Forest Dungeon

A very short game, Forest Dungeon excels in retro graphics and quality sound design. I really liked the level design and atmosphere of this game. I hope to see more from bliK!

The Hall

A short and simple concept game, The Hall impressed me with its graphics and atmosphere. I’m not big on (nor very good at) maze puzzles, but I’d certainly would like to see more from Softeismann!

The House

My favorite of the three games currently available from Spring Rabbit, The House is a great game in the style of Puppet Combo.

The House in the Woods

While it has quite a few more jump-scares than the others on this list, there’s no doubt The House in the Woods excels at atmosphere and fear. The graphics and audio are top-notch, and I’ll admit the jump-scares got me every time.

Our Lady of Sorrow

While a little heavy-handed on the VHS effects, ToothandClaw’s Our Lady of Sorrow is a great example of the atmosphere and hints of story these games can offer. There’s not much gameplay besides fetching a couple of items and a bit of backtracking, but it definitely left me wanting more.


A short horror game doesn’t usually include much of a story, however Within manages to quickly introduce and immerse the player in a tale of finding a lost sibling and discovering something quite sinister instead. The sequences within the computer were very immersive.

In addition to Within, their latest, Crux Game Studios has released several other games, including my personal favorite The Babysitter. It’s a visual novel rather than 3d/walking simulator, but the story and atmosphere are great. finds: August 2022

9 Childs St

I first saw 9 Childs St played by Gab Smolders, and I really liked the atmosphere and tension of this game! The full game is in development, and I look forward to seeing what all it adds and changes compared to this demo.

The Building 71 Incident

This is one of the rare games that I played myself before watching someone play it on YouTube. The Building 71 Incident has a great atmosphere and even more (if more subdued) music and sound effects. It is a very short game, and the ending is a little bit sudden and lackluster. But it’s a promising beginning for the developer, and I look forward to see what might come next.

The Crypt Terror

The Crypt Terror is my top pick of these 3, for its atmosphere, audio design, graphics, and setting. It is also quite short with a sudden ending, but for some reason it didn’t bother me as much. If the player takes their time to walk around and really absorb the setting, it’s simply fantastic and eerie. It is featured in the 90th(!) 3 Scary Games episode from Markiplier. find: Midnight Shift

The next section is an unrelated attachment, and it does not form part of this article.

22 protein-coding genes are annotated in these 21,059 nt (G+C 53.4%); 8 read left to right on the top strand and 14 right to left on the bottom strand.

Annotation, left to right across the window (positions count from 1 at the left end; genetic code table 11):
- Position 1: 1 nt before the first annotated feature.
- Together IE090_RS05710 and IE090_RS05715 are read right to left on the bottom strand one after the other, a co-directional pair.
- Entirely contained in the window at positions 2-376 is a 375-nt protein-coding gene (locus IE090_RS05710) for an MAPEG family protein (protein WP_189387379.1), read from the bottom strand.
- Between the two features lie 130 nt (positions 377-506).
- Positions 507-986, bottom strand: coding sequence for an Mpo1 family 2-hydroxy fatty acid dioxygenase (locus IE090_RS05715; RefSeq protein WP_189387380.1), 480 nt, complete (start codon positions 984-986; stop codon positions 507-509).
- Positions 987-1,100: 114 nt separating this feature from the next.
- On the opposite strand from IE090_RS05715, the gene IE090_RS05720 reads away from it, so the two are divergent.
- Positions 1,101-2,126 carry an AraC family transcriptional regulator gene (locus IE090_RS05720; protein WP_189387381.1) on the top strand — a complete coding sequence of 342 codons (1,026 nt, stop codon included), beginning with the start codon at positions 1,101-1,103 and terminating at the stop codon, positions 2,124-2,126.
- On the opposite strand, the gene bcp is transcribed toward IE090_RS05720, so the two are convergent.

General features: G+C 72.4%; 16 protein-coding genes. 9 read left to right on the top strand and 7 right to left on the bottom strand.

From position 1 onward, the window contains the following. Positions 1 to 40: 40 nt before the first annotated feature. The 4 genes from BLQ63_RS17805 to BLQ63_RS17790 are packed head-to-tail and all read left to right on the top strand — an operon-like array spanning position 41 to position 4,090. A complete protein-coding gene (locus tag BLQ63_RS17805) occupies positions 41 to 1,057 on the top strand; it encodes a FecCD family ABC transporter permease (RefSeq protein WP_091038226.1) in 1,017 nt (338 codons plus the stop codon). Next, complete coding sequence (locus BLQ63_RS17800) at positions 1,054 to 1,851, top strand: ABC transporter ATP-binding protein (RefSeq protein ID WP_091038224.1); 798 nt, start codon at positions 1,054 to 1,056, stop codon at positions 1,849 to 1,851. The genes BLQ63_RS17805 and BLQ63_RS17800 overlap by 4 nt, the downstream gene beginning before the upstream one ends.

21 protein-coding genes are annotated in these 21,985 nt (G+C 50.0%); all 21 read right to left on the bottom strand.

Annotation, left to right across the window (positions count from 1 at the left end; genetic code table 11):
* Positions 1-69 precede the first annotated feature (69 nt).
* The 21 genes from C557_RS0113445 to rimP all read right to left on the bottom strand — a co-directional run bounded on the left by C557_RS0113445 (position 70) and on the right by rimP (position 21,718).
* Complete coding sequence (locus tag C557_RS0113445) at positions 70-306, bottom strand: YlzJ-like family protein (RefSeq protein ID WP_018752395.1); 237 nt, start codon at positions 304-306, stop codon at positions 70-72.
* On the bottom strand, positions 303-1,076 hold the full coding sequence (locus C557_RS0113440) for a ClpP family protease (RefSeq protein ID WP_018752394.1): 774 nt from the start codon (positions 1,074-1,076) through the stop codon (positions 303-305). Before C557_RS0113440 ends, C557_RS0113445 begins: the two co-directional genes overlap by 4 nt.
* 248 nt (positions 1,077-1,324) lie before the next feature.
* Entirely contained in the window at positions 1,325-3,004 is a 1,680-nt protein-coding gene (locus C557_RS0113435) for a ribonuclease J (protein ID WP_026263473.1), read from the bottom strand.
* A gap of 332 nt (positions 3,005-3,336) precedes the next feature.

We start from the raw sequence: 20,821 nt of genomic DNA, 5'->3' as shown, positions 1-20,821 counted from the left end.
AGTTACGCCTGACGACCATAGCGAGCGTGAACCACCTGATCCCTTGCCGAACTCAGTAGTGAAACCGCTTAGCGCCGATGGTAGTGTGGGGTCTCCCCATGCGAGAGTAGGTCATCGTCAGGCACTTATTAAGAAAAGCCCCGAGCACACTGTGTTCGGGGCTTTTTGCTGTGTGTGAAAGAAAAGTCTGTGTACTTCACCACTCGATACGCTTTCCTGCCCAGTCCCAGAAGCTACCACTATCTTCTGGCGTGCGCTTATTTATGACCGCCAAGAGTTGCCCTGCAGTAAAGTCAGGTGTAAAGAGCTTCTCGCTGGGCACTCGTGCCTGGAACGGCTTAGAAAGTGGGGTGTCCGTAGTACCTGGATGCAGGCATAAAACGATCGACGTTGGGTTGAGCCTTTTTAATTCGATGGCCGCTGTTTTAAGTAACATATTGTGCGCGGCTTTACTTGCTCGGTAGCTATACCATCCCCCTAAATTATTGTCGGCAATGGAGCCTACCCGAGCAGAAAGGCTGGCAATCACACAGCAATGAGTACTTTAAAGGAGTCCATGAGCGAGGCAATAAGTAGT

Note: while there is an updated/remastered version, this post is for the original game

Like many horror games, Midnight Shift was one I first learned about in a Markiplier play-through. I really liked the atmosphere and aesthetics, as short of a game as it is. Recently as I was browsing I saw this game, and decided to play it myself, to see if it still held up.

The first thing I noticed right away is the response to the keyboard and mouse; it is definitely delayed and laggy. On the pause screen, it still reacts to the mouse moving around, which is quite strange and a tad annoying. But, the graphics and atmosphere are still top notch! The red light was quite blocky on my system. Like most PC games I really wish there was an adjustable field-of-vision, it is set far too low. One of the first few trigger events, picking up the storage room key, caused the game to freeze for a few seconds.

The mannequins are of course still creepy; are they ever not? The ones that always turn their heads to keep looking at you are the worst, in the best way! Picking up the two keys slightly changes the level layout, as well as the number of mannequins and the poses they’re in. Approaching the exit, you definitely feel as if you’re being escorted to your doom.

While the credits show this was a project at Edmonton Digital Arts College, clicking its icon/link reveals the school has actually closed, which is unfortunate. I really enjoyed this short experience, and would love to play more like it!